Thursday, December 13, 2012

Django Unchained Reviews Are In! + Tarantino stuff

There's only one thing causing more noise in film news than The Hobbit this month and it's The New Film by Quentin Tarantino. Django Unchained, the 49-year-old director's 7th feature, has been screened for critics stateside and the reviews are now starting to pop up on the web. Anne Thompson over at Indiewire has this mostly positive round-up, although she isn't as crazy about the film as some of other critics. Also: reviews from The Guardian, Badass Digest, Slant Magazine.

Recently the Hollywood Reporter held a Director Roundtable featuring Tarantino, Ben Affleck, Tom Hooper, Ang Lee, David O. Russell and Gus Van Sant. I didn't get around to posting it last week but here are a couple of Tarantino highlights from that session:
And last but not least, the following is a great interview Tarantino did with Howard Stern. The interview is very frank, revealing (he doesn't like Owen Wilson!) and often hilarious. Listen to its 75-minute entirety here:

Wednesday, December 12, 2012

Trailer: Beyond the Black Rainbow

January 10th will see the release of Panos Cosmatos' Beyond the Black Rainbow from Madman, and  it's without the doubt the weirdest, trippiest film you'll see that month. I've already done a rave in my review, so let's put some pictures to words now with this trailer: If you remotely have a taste for unusual, dreamlike cinema, you'll find much to enjoy/admire here (and if you don't, it won't be the easiest 90 minutes you'll sit through lol).

High Frame Rate Hobbits etc.

Because I'm someone who likes to occasionally ramble about things I'm passionate about even though I lack the expertise to do so, I feel like I need to weigh in on all this 48fps/high frame rate/Hobbit commotion that's going on. I'll say from the outset I AM at a disadvantage because I haven't seen The Hobbit yet so can't comment with complete confidence about what exactly The Hobbit's high frame rate looks like to my own eyes. But I will just riff on a few things I've been reading on the web and discuss my general feeling(s) on the matter.

As you might have heard, Peter Jackson decided to shoot the Lord of the Rings prequel The Hobbit at a higher frame rate than normal. Films are usually show 24 frames per second, and you do have the option to see The Hobbit at 24fps at the movies, but Jackson's conscious aesthetic decision was to shoot 48fps (+ 3D). 48fps doesn't look like 24fps. Although it's been said that it works better for 3D, 48fps also makes everything look SUPER-real - hence less real in a movie-movie sense: sets look like stage props, prosthetic make-up looks rubbery and so on. This has been my biggest problem with digital filmmaking to date. But it's almost not a technical issue. You can argue for tech advancement, saving costs, etc. but is it possible to argue going against the nature of cinema itself?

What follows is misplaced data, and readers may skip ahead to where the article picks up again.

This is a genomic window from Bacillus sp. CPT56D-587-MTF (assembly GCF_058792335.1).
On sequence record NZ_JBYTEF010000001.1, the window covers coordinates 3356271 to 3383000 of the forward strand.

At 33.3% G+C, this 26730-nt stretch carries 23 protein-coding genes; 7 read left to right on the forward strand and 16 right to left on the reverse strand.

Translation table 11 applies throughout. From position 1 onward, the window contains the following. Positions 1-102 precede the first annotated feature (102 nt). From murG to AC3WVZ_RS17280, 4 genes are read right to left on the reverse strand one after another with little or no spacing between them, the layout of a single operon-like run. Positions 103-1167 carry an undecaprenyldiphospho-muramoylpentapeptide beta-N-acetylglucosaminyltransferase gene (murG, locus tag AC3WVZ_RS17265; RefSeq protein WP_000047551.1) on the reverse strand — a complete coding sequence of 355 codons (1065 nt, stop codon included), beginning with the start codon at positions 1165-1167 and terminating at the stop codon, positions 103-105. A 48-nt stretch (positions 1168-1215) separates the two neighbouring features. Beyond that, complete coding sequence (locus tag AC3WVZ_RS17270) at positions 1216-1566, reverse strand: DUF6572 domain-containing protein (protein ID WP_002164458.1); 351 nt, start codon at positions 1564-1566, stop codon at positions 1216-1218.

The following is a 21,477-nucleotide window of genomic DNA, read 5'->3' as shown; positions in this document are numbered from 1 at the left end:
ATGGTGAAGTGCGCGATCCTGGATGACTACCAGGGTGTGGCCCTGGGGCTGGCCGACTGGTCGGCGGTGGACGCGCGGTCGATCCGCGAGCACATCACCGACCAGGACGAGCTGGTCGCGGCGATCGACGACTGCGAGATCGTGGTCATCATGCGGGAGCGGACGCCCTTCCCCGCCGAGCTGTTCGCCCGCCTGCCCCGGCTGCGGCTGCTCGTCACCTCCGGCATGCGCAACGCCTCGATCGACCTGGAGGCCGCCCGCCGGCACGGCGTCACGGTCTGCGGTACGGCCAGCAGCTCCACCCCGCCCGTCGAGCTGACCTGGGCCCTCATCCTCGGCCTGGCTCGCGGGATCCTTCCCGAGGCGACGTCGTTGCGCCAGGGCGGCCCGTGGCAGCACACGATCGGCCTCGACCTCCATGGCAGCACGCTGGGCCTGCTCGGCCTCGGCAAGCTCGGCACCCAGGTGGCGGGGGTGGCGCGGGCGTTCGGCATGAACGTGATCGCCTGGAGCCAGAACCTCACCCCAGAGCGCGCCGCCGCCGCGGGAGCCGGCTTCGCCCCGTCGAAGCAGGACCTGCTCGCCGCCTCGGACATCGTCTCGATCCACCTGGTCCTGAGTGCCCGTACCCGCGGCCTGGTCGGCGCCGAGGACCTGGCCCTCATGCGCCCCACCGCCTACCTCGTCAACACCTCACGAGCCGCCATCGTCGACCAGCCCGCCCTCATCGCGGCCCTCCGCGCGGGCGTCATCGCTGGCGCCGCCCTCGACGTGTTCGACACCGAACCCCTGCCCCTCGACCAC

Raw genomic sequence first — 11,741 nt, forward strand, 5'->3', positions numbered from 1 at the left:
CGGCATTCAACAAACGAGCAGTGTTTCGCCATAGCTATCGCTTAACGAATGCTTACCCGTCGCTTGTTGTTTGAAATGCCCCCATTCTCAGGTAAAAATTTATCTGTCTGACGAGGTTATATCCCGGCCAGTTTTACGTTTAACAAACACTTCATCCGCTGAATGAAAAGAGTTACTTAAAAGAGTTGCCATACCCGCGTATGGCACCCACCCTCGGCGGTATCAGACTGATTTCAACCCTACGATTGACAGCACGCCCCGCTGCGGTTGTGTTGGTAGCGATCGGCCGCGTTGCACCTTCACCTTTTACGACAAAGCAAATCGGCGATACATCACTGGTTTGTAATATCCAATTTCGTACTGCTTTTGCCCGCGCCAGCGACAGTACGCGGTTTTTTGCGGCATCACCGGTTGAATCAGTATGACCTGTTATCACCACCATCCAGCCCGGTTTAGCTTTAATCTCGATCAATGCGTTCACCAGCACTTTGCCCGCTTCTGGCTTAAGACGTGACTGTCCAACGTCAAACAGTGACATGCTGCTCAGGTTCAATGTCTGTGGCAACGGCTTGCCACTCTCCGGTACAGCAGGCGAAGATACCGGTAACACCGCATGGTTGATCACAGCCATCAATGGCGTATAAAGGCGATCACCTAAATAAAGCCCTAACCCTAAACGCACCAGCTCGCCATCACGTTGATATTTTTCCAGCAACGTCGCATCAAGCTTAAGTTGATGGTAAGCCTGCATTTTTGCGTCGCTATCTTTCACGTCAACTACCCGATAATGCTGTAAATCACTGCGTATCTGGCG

Ok, let's put it in simpler terms: why this obsession with making cinema look as real as possible? The beauty of cinema is that magic layer that lies between us and the big screen. Many viewers have complained about the "super-real" look of The Hobbit taking them out of the action - is that Peter Jackson's intention? I realise it's all purely subjective, but I can't get my head around the fact that Jackson would want to destroy that layer of make-believe - that immersion in the cinematic experience - by producing images that look fake and plasticky. I don't really want to feel like Bilbo Baggins is standing in front of me in my living room (maybe some people do? I don't know), because I KNOW for a fact that he's not REAL. He doesn't exist. I want to suspend my disbelief and pretend he does. 48fps seems antithetical to this.

This tweet by editor Peter S. Hall kinda sums it up: